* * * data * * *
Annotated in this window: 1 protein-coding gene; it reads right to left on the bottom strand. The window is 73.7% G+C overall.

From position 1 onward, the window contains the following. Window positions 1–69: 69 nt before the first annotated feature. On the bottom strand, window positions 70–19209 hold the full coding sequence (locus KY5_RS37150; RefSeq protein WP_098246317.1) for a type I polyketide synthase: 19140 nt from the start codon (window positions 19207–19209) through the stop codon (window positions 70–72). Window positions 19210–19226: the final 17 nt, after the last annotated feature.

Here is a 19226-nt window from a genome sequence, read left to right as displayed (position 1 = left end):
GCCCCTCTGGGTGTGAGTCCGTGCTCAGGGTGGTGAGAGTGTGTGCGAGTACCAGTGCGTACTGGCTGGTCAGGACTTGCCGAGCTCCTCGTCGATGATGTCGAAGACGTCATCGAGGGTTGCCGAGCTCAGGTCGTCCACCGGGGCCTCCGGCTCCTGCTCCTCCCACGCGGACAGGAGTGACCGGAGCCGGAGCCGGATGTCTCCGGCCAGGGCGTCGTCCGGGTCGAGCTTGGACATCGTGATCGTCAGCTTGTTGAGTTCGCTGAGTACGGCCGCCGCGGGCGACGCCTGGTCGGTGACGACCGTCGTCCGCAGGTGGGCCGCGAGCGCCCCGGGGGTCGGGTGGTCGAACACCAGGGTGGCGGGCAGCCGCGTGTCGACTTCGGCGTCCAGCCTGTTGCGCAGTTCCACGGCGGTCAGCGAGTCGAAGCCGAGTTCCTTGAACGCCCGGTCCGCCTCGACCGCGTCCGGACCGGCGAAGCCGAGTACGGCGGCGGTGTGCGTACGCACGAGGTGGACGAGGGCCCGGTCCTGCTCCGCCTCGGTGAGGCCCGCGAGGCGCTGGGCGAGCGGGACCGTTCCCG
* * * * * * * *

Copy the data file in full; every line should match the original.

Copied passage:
Annotated in this window: 1 protein-coding gene; it reads right to left on the bottom strand. The window is 73.7% G+C overall.

From position 1 onward, the window contains the following. Window positions 1–69: 69 nt before the first annotated feature. On the bottom strand, window positions 70–19209 hold the full coding sequence (locus KY5_RS37150; RefSeq protein WP_098246317.1) for a type I polyketide synthase: 19140 nt from the start codon (window positions 19207–19209) through the stop codon (window positions 70–72). Window positions 19210–19226: the final 17 nt, after the last annotated feature.

Here is a 19226-nt window from a genome sequence, read left to right as displayed (position 1 = left end):
GCCCCTCTGGGTGTGAGTCCGTGCTCAGGGTGGTGAGAGTGTGTGCGAGTACCAGTGCGTACTGGCTGGTCAGGACTTGCCGAGCTCCTCGTCGATGATGTCGAAGACGTCATCGAGGGTTGCCGAGCTCAGGTCGTCCACCGGGGCCTCCGGCTCCTGCTCCTCCCACGCGGACAGGAGTGACCGGAGCCGGAGCCGGATGTCTCCGGCCAGGGCGTCGTCCGGGTCGAGCTTGGACATCGTGATCGTCAGCTTGTTGAGTTCGCTGAGTACGGCCGCCGCGGGCGACGCCTGGTCGGTGACGACCGTCGTCCGCAGGTGGGCCGCGAGCGCCCCGGGGGTCGGGTGGTCGAACACCAGGGTGGCGGGCAGCCGCGTGTCGACTTCGGCGTCCAGCCTGTTGCGCAGTTCCACGGCGGTCAGCGAGTCGAAGCCGAGTTCCTTGAACGCCCGGTCCGCCTCGACCGCGTCCGGACCGGCGAAGCCGAGTACGGCGGCGGTGTGCGTACGCACGAGGTGGACGAGGGCCCGGTCCTGCTCCGCCTCGGTGAGGCCCGCGAGGCGCTGGGCGAGCGGGACCGTTCCCG